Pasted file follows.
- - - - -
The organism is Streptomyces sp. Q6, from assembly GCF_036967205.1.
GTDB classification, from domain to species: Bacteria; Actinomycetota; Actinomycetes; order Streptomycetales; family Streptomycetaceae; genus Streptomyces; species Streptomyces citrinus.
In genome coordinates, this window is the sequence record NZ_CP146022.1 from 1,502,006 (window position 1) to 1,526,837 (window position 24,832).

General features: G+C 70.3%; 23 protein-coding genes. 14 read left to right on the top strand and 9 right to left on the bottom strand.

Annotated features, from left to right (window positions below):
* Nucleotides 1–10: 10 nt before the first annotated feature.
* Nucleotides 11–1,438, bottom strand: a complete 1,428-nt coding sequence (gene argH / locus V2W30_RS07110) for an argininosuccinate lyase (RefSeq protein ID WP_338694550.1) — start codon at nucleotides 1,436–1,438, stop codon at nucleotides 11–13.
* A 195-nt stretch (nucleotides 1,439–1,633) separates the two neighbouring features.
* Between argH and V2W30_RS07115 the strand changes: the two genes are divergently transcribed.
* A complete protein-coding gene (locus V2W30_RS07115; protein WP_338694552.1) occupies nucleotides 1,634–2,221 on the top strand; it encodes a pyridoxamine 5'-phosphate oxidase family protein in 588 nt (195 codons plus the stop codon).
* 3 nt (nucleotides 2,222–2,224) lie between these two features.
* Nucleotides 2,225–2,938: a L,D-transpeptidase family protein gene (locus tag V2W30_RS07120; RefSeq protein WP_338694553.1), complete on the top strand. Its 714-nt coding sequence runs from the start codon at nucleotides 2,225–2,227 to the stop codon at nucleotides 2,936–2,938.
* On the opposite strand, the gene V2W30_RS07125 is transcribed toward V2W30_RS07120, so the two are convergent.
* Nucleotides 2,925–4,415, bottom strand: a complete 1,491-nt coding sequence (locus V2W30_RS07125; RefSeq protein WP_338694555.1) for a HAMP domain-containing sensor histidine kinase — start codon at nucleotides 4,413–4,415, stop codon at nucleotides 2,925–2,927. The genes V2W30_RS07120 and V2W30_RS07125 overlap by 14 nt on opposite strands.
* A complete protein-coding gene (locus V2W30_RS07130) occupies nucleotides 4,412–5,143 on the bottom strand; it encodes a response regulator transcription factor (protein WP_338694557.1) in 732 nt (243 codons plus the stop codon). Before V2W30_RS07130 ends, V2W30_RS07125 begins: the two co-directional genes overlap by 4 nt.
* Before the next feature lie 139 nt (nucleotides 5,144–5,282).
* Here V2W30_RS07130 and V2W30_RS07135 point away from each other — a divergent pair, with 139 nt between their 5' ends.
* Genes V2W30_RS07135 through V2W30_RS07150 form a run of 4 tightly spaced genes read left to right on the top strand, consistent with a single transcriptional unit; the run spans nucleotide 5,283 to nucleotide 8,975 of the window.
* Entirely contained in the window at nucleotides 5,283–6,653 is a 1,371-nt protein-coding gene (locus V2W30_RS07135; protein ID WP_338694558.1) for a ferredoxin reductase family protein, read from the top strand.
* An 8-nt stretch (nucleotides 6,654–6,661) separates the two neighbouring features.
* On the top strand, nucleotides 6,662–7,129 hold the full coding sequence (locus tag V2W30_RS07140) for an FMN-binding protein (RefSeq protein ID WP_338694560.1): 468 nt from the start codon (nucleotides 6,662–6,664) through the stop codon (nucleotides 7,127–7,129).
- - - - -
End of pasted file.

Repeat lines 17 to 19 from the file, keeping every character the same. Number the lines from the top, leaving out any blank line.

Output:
* Here V2W30_RS07130 and V2W30_RS07135 point away from each other — a divergent pair, with 139 nt between their 5' ends.
* Genes V2W30_RS07135 through V2W30_RS07150 form a run of 4 tightly spaced genes read left to right on the top strand, consistent with a single transcriptional unit; the run spans nucleotide 5,283 to nucleotide 8,975 of the window.
* Entirely contained in the window at nucleotides 5,283–6,653 is a 1,371-nt protein-coding gene (locus V2W30_RS07135; protein ID WP_338694558.1) for a ferredoxin reductase family protein, read from the top strand.